That sentiment seems to carry over into the food as well. While many of the items were very good, the overall theming seemed to be a little light and I don't think anyone in our party of three found an item that would fall into the "I absolutely have to come back and get this again next time" category.

The wine flights were all very well selected to provide three different tasting experiences and they do have a nice selection of wines available, with a larger than usual selection of wines from the Pacific Northwest.

We started off with the cheese board and the charcuterie board. These boards are usually quite fun at Disney locations, and both of these were quite well put together. Each cheese and meat had it's own little condiment pairing. There was a small amount of whole grain mustard to pair with the Cheshire Pork Sacisse, a small bit of honeycomb to go with the cheddar cheese, etc.

Items like the house smoked Venison Sausage from the charcuterie board and the Point Reyes Blue from the Cheese Board still stand out in my mind as being highlights, but not everyone likes the same things... so I'm not sure how useful it would be for me to go down a list of what I liked most. Check out our amazing photos of both boards… if you like what you see, you'll probably like the board! For those that like cheese boards as dessert, I'm not sure this one quite hits that mark. It was built to go before dinner, more than after. That being said, the cheeses… change seasonally.

Both of these boards are (just my guess) put together as table-sample style boards (for multi-person sampling). I do wish a personal sized "combination highlight board" of meats and cheeses would be available -- it would be a great addition to the menu and provide each person with a small taste of the Pacific Northwest -- if others in the party wanted to sample different starters on the menu.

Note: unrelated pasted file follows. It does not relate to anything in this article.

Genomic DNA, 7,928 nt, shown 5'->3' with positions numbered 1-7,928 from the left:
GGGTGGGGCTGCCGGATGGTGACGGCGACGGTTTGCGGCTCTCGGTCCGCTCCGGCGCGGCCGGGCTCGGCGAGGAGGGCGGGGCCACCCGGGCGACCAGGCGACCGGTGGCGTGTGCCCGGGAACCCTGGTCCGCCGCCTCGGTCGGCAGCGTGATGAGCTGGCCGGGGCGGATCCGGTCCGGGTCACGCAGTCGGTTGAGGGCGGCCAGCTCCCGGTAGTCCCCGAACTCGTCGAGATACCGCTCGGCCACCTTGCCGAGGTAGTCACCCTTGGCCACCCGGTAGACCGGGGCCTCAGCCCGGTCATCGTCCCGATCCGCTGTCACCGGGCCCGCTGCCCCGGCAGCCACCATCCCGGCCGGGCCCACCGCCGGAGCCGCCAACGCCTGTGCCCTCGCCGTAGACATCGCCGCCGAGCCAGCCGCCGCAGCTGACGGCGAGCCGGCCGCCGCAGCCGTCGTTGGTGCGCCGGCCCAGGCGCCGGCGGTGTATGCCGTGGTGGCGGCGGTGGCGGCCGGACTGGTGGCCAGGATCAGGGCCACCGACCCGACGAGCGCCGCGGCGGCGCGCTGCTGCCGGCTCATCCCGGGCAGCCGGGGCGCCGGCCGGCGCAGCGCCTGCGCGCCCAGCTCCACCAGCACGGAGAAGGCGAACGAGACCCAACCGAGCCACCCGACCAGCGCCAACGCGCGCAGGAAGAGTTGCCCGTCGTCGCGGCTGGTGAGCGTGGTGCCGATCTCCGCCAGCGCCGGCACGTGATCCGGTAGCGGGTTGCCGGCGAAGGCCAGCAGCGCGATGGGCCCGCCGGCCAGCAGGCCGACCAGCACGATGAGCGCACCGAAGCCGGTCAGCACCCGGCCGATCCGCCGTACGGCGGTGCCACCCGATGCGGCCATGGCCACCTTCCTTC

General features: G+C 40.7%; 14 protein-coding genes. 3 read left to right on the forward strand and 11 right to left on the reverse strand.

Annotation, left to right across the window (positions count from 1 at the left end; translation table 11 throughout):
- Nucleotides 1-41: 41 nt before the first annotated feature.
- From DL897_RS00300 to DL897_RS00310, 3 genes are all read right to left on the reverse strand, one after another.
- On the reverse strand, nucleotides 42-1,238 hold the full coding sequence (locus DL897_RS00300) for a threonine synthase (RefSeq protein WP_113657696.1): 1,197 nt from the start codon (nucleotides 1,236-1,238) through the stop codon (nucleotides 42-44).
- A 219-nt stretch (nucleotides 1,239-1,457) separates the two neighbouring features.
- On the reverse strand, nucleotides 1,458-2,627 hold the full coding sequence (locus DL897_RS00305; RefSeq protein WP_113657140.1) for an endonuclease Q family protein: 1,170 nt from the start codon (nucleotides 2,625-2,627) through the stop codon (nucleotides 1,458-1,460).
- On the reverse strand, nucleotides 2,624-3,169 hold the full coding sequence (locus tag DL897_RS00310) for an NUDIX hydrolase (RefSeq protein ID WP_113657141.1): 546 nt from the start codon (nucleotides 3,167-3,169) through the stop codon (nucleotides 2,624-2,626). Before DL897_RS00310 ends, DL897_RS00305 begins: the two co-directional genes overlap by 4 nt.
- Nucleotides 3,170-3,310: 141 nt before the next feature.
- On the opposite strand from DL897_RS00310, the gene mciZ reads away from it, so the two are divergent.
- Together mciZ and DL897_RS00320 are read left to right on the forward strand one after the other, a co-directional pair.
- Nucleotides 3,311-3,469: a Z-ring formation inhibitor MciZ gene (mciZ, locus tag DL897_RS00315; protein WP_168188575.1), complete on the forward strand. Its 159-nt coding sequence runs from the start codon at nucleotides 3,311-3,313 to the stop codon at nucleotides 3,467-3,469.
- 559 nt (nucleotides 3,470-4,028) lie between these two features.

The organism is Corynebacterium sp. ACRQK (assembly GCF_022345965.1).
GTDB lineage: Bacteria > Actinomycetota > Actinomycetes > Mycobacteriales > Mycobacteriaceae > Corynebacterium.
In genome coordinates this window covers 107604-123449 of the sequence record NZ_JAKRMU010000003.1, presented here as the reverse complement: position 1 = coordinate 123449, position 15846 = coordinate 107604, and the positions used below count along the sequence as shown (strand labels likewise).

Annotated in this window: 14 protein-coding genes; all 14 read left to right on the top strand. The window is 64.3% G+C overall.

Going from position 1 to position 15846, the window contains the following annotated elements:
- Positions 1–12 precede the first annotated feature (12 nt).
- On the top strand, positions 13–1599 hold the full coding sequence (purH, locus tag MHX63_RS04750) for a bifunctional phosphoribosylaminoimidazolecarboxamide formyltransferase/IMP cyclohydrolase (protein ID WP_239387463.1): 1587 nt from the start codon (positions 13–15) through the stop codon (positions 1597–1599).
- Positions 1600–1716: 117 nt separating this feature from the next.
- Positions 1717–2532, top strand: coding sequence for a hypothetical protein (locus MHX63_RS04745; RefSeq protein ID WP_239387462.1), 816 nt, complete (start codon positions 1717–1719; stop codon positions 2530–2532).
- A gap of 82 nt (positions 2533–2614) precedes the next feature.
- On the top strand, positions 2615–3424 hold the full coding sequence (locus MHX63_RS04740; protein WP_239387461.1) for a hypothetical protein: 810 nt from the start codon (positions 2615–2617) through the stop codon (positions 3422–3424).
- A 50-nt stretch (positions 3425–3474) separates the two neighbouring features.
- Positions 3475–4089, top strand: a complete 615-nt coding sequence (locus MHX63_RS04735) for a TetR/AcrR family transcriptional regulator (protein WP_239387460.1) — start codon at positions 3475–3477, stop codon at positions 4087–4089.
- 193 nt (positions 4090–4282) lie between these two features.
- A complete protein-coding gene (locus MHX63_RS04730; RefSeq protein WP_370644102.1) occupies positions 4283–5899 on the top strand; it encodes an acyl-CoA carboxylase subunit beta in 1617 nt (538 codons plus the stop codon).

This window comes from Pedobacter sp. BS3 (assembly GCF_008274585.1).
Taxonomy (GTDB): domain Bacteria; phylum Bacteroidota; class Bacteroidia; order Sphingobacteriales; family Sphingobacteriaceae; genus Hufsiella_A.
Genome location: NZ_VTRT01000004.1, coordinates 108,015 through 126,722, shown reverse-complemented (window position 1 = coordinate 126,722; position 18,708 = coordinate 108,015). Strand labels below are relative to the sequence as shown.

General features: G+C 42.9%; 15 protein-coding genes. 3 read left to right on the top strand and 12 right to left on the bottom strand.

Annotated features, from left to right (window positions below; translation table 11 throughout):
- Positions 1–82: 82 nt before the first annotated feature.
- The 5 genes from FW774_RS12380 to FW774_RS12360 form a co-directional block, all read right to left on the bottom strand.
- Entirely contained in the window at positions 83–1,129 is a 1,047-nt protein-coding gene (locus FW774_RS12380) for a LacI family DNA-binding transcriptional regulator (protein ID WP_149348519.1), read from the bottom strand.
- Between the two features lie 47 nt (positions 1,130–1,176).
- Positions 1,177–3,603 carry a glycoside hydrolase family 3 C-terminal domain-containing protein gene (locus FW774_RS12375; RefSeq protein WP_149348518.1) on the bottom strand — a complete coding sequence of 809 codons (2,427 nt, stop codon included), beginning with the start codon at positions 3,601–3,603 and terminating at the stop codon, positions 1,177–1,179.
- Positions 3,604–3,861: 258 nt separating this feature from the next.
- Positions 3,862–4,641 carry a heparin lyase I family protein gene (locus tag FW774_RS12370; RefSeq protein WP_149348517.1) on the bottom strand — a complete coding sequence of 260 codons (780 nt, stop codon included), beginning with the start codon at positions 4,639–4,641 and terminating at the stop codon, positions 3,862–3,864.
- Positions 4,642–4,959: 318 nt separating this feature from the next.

Moving on to the entrees, here again, I'd say everything was great. Nothing that quite got to "wow" status, but all very good. The steak and buffalo entrees that were on the menu were presented with one house-made side -- on the side -- in their own separate bowls. This left the steak and buffalo quite lonely looking on the plate.

I know, I know -- this is how high-end steakhouses do it. I've never really liked the "giant plate small protein" pleating idea at those places either. A small artistic swoosh of potato or polenta or vegetable puree would go a long way here. At a place named "Artist Point", you would think a swoosh of something on each plate would be part of the theme. Swooshes of some vegetable or another would also act as a canyon, and keep some of those juices from just spreading all over the plate

While being lightly seasoned and cooked to order, the otherwise empty plate seemed to dwarf both buffalo strip and the filet mignon. To make matters optically more challenging, a whole giant spring onion had been grilled and placed on each plate. (Giant, by spring onion standards, and I only call it that because I'm not sure what else to call it.)